Abstract Detail


Quave, Cassandra [1], Nelson, Kate [2], Lyles, James [3], Li, Tracy [4], Addie-Noye, Eugenia [4], Tyler, Paula [4], Saitta, Alessandro [5].

Ethnobotanical discovery of plants and fungi with antibacterial activity against Propionibacterium acnes.

Acne vulgaris is a common skin disorder that affects >85% of teenagers. Propionibacterium acnes is implicated in its pathogenesis, and like many other bacteria, is subject to emerging trends in antibiotic resistance. Novel therapies are in high demand. The aim of this study was to identify new leads for future pre-clinical development from herbal skin remedies used in Italy. We screened a unique natural product library composed of extracts from medicinal and randomly collected plants and fungi from the Mediterranean for growth-inhibitory and anti-biofilm activity in P. acnes. Evaluation of 157 extracts from 10 fungi and 58 plants led to the identification of crude extracts from seven species exhibiting growth inhibitory activity (MICs from 64-256 μg mL-1) and one with biofilm eradication activity (MBEC of 256 μg mL-1). None of these species, with the exception of Sweet Chestnut, have ever been reported for activity against P. acnes. All active extracts were examined for cytotoxicity against an immortalized line of human keratinocytes (HaCaT), and while most were non-toxic, one fungal species was toxic at the same concentration required for its anti-acne activity (IC50=256 μg mL-1). Comparison of these extracts to natural product standards by HPLC revealed the presence of chlorogenic acid, p-coumaric acid, ellagic acid, gallic acid and tannic acid. The compound responsible for toxicity in the bioactive fungal sample was determined by LC-FTMS to be polyporic acid. Species used in the traditional medicine for skin infections and inflammations exhibited significantly greater (p<0.05) growth inhibitory activity than those with no reported topical application, suggesting that herbal remedies remain an untapped source for discovery efforts aimed at development of new therapeutics and cosmeceuticals for acne.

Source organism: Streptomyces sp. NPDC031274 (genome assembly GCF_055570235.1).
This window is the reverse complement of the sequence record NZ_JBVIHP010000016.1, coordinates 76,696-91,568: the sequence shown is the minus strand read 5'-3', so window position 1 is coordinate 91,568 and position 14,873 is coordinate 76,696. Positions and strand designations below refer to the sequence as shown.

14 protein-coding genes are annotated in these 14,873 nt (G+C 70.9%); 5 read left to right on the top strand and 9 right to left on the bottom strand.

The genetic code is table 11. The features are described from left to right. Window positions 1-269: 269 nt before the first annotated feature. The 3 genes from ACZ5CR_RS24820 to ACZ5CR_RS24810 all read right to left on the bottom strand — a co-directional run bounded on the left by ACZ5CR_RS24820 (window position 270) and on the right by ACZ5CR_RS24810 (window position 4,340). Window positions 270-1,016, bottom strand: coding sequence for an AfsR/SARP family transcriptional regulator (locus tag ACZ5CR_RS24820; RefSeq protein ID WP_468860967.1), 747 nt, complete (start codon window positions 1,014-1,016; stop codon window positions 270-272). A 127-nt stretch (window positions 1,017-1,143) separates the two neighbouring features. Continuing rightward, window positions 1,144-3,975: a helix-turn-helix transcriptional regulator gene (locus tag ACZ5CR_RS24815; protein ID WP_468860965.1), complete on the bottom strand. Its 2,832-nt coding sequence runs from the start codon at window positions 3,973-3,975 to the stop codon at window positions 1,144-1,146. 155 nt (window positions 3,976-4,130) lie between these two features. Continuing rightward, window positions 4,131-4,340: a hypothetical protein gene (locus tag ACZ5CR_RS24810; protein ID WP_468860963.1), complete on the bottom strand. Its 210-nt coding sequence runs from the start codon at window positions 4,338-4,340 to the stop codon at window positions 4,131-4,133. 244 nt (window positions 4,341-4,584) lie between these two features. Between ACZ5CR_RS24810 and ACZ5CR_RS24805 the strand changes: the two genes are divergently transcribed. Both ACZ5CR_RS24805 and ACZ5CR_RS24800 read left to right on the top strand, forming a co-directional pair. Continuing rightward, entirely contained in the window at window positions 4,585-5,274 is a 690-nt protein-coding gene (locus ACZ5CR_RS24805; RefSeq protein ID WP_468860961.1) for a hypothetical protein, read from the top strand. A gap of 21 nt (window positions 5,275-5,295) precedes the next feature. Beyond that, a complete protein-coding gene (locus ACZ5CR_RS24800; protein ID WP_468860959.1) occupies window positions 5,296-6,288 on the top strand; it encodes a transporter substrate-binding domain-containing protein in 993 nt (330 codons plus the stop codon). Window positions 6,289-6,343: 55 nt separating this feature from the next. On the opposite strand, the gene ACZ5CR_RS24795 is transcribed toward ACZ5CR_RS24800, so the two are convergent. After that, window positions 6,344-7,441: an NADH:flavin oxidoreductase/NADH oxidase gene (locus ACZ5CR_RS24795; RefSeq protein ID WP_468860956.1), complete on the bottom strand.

Related Links:
Quave Research Group Website

1 - Emory University School of Medicine, Dermatology, 615 Michael St., Whitehead 105L, Atlanta, GA, 30322, USA
2 - Emory University School of Medicine, Dermatology, 615 Michael St., Whitehead 115, Atlanta, GA, 30322, USA
3 - Emory University, Human Health, 1557 Dickey Drive, Anthropology 306, Atlanta, GA, 30322, USA
4 - Emory University, Atlanta, GA, 30322, USA
5 - Università degli Studi di Palermo, Palermo, Italy

medicinal plant

Presentation Type: Oral Presentation
Abstract ID:19
Candidate for Awards:None